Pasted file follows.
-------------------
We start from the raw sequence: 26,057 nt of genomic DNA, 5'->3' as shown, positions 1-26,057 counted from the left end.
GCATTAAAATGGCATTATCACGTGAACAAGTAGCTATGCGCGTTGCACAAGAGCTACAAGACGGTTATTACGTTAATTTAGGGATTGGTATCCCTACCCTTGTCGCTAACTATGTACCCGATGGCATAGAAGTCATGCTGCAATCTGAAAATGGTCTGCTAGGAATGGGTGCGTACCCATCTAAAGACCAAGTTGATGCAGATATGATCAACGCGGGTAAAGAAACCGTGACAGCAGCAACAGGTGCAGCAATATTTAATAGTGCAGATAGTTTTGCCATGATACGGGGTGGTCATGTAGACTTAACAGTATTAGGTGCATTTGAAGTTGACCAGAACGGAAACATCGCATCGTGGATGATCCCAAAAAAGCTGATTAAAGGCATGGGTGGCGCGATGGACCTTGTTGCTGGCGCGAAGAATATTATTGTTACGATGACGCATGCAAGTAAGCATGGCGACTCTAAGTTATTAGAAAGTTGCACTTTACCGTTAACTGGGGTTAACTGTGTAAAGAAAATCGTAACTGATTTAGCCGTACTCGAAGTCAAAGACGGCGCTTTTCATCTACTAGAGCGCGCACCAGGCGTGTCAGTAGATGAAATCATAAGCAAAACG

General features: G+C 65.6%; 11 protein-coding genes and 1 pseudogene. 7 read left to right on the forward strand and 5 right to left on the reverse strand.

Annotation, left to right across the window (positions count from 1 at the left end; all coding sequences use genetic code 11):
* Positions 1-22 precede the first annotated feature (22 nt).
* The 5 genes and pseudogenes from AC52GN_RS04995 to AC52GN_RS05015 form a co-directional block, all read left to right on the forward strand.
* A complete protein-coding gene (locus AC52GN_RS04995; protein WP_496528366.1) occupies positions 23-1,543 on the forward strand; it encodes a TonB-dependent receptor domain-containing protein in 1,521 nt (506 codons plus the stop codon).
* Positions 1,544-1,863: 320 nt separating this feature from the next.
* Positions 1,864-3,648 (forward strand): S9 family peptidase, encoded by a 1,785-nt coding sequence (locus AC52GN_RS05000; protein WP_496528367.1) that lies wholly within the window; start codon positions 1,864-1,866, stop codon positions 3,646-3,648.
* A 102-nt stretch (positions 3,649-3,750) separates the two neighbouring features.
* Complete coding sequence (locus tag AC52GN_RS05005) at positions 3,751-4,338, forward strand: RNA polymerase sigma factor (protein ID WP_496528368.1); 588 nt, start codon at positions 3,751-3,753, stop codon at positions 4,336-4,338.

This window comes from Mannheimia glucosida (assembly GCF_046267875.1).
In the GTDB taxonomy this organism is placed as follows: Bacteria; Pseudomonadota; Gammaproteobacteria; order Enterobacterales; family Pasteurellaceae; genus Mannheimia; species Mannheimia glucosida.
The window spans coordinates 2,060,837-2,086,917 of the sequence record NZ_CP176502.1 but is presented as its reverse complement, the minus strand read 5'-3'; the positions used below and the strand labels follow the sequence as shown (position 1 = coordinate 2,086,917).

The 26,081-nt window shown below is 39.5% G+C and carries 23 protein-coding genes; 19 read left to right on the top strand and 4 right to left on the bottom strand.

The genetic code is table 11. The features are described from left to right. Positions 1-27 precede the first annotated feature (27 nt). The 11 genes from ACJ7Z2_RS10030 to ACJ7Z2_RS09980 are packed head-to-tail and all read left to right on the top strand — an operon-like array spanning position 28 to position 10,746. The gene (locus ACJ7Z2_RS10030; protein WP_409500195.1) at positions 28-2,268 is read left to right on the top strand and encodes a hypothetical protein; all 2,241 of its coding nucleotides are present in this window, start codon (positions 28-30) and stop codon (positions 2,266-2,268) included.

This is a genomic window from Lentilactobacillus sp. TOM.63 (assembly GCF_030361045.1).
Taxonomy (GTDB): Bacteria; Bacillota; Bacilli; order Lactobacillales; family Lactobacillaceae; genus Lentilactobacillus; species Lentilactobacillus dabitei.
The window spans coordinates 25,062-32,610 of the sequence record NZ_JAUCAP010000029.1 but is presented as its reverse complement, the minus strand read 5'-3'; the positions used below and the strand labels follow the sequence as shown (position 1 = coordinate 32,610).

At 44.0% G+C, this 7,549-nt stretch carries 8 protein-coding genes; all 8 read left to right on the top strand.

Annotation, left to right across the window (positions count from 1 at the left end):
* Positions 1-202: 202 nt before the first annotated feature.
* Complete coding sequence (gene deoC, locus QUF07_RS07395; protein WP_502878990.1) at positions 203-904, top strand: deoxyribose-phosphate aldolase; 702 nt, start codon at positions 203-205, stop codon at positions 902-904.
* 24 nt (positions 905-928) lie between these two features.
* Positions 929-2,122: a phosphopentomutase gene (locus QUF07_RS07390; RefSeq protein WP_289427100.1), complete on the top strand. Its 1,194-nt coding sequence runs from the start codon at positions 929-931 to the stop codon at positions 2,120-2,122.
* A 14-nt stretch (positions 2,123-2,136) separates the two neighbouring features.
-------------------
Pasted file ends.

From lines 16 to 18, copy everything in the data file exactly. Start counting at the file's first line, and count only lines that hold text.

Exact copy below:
The genetic code is table 11. The features are described from left to right. Positions 1-27 precede the first annotated feature (27 nt). The 11 genes from ACJ7Z2_RS10030 to ACJ7Z2_RS09980 are packed head-to-tail and all read left to right on the top strand — an operon-like array spanning position 28 to position 10,746. The gene (locus ACJ7Z2_RS10030; protein WP_409500195.1) at positions 28-2,268 is read left to right on the top strand and encodes a hypothetical protein; all 2,241 of its coding nucleotides are present in this window, start codon (positions 28-30) and stop codon (positions 2,266-2,268) included.

This is a genomic window from Lentilactobacillus sp. TOM.63 (assembly GCF_030361045.1).
Taxonomy (GTDB): Bacteria; Bacillota; Bacilli; order Lactobacillales; family Lactobacillaceae; genus Lentilactobacillus; species Lentilactobacillus dabitei.